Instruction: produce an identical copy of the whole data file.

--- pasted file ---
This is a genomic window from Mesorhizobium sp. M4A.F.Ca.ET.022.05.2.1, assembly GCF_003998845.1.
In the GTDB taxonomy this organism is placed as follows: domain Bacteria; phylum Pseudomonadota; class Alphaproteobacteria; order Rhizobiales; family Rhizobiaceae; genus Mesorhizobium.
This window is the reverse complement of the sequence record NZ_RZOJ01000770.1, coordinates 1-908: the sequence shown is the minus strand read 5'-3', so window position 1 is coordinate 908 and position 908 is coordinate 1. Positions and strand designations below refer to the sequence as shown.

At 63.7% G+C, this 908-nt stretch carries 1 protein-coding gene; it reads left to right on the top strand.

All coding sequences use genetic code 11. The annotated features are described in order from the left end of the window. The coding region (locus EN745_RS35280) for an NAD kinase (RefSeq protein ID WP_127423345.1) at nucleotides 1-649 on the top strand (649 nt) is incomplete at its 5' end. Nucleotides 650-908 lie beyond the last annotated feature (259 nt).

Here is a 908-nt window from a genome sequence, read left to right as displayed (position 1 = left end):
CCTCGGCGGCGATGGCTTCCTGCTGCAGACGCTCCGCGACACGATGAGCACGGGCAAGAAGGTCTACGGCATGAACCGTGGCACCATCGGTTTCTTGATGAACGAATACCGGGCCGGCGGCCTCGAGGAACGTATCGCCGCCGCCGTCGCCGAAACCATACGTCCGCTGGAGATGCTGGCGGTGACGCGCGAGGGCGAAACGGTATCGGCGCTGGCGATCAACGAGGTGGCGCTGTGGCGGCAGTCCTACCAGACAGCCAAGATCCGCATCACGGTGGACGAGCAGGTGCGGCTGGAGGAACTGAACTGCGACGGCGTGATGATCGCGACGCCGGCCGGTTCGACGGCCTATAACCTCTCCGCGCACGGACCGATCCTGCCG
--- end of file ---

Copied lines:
This is a genomic window from Mesorhizobium sp. M4A.F.Ca.ET.022.05.2.1, assembly GCF_003998845.1.
In the GTDB taxonomy this organism is placed as follows: domain Bacteria; phylum Pseudomonadota; class Alphaproteobacteria; order Rhizobiales; family Rhizobiaceae; genus Mesorhizobium.
This window is the reverse complement of the sequence record NZ_RZOJ01000770.1, coordinates 1-908: the sequence shown is the minus strand read 5'-3', so window position 1 is coordinate 908 and position 908 is coordinate 1. Positions and strand designations below refer to the sequence as shown.

At 63.7% G+C, this 908-nt stretch carries 1 protein-coding gene; it reads left to right on the top strand.

All coding sequences use genetic code 11. The annotated features are described in order from the left end of the window. The coding region (locus EN745_RS35280) for an NAD kinase (RefSeq protein ID WP_127423345.1) at nucleotides 1-649 on the top strand (649 nt) is incomplete at its 5' end. Nucleotides 650-908 lie beyond the last annotated feature (259 nt).

Here is a 908-nt window from a genome sequence, read left to right as displayed (position 1 = left end):
CCTCGGCGGCGATGGCTTCCTGCTGCAGACGCTCCGCGACACGATGAGCACGGGCAAGAAGGTCTACGGCATGAACCGTGGCACCATCGGTTTCTTGATGAACGAATACCGGGCCGGCGGCCTCGAGGAACGTATCGCCGCCGCCGTCGCCGAAACCATACGTCCGCTGGAGATGCTGGCGGTGACGCGCGAGGGCGAAACGGTATCGGCGCTGGCGATCAACGAGGTGGCGCTGTGGCGGCAGTCCTACCAGACAGCCAAGATCCGCATCACGGTGGACGAGCAGGTGCGGCTGGAGGAACTGAACTGCGACGGCGTGATGATCGCGACGCCGGCCGGTTCGACGGCCTATAACCTCTCCGCGCACGGACCGATCCTGCCG